Back, but not really

We are still recovering from the plague. We’re doing better, but lack of sleep, snot, and a really horrible sounding cough continue to haunt us.

We took Kid1 and Kid2 to see their pediatrician on Monday. The good news is that the “worst of it is probably over” and that it is “not influenza, bronchitis, or whooping cough.” We are no longer contagious. The final diagnosis? “A really nasty virus.”

To my credit, I did not cry, nor did I demand a refund on our insurance co-pay. We took the kids to the doctor for them to get better, not so we could be told “go home, get some rest” along with a sympathetic look and “hope you feel better soon!”

I’ll be honest, I was really pissed off, but as we were driving home I realized I didn’t feel any guilt: the kids have a virus, they picked it up somewhere, these things happen. At no point did the pediatrician guilt me, there was no talk of prayer, or “knowing the truth.” No one blamed me for my children’s condition. I was not a failed parent for failing to see them as “God’s Perfect Children.”

It was rather liberating.

The pediatric office called on Wednesday to make sure we were doing alright. Yes, still sick, but noticeably improved – instead of curled up asleep in bed, the kids were building a pillow mountain and jumping off the bed onto it. Thankfully they missed the wall.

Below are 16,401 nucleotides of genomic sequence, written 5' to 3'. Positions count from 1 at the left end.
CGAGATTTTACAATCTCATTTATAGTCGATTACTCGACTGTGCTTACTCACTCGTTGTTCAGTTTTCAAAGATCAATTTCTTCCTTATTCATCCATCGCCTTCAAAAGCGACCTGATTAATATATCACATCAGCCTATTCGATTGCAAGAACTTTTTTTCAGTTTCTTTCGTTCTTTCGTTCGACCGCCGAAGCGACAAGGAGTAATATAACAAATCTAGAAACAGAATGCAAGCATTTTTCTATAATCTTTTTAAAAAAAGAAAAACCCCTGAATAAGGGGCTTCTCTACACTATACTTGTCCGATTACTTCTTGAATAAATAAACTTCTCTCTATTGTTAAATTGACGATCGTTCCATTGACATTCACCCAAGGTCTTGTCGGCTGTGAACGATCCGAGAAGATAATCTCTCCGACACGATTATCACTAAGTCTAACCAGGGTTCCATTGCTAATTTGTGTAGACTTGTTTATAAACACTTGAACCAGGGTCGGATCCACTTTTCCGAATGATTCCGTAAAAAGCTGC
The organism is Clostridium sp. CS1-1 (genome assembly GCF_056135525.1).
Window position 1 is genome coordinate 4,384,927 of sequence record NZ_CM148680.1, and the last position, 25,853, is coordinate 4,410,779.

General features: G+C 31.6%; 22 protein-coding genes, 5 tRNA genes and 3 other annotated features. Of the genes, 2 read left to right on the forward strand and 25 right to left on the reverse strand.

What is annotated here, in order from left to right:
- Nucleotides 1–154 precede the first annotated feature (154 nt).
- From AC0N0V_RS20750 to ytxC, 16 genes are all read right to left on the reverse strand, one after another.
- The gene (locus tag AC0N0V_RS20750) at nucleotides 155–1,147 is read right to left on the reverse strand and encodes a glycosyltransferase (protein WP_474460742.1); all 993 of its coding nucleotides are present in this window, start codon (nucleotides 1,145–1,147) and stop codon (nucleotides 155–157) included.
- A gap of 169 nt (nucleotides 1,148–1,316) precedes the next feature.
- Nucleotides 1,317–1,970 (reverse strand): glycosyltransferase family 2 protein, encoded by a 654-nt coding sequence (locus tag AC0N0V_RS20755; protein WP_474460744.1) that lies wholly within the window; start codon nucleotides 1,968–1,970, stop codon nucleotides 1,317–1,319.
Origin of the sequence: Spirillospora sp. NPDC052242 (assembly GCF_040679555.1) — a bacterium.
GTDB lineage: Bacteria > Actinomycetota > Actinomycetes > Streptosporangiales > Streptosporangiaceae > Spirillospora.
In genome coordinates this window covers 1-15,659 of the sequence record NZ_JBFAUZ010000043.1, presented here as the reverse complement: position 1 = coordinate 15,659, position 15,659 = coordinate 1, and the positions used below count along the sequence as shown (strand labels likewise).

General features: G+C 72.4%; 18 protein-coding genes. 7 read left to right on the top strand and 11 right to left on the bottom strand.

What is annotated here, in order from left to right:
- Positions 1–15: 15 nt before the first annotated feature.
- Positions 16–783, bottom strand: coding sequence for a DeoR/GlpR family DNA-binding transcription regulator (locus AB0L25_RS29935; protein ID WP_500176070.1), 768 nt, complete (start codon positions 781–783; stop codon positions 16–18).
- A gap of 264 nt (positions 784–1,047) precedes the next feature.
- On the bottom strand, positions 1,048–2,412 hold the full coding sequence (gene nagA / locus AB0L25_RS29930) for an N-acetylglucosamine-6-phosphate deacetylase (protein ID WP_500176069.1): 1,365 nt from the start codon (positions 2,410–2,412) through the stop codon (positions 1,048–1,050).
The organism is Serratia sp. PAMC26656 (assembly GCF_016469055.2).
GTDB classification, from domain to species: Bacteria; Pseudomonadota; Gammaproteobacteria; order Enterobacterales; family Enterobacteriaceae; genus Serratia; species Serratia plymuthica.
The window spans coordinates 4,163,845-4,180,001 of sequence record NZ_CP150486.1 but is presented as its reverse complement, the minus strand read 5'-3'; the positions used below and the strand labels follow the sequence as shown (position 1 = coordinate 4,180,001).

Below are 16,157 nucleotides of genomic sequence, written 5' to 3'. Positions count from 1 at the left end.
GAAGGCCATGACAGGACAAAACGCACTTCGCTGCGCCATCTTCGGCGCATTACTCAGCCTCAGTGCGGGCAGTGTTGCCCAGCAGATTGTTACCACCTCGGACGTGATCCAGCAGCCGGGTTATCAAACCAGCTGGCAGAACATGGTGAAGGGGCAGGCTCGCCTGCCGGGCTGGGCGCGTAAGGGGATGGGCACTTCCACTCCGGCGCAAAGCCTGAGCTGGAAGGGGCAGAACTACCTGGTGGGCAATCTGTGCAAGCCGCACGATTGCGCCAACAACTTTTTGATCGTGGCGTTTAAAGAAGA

I’d like to share this helpful reminder which was e-mailed to me by a reader commenting on my Former CS Guide to Health Care:

Another thing I’ve noticed among former CS is that we were raised to expect 100% certainty. We can turn away from the 100% certainty that CS pretends to offer, but then we think we’ll get it from doctors. “Oh, what’s causing these symptoms is X and I can treat it with Y and it will be cured by Z.” But the reality is that you might need to experiment with different treatments before you find something that works. You might find that the treatment that helps one malady has other unpleasant side effects. You might find something that seems to work only to have ongoing research determine it is too dangerous or unreliable and to have the treatment be made unavailable. You might find that nothing really works, or that the doctor can’t even figure out what is wrong, or that your doctor knows what is wrong but can’t predict how the disease will proceed, or that fifteen different doctors have fifteen different diagnoses/treatments to offer, etc.  That doesn’t mean that medicine is inferior to CS, it is just life. When CS promises to fix everything immediately (broken friendship? need $150? car won’t start? upset stomach? death?) it can be a real shock to discover that “materia medica” doesn’t do that. Actually, it’s an advantage that medicine doesn’t do that because that mindset allows medical treatments to IMPROVE.

I’d like to thank everyone for all the feedback, thoughts and ideas that have been shared regarding my health care project. I love hearing from all of you, there have been so many great insights. I’m still fairly fuzzy-brained, but I hope to come up with a way to pass them along to everyone else (other than just guest posts, although I’m happy to do those as well)!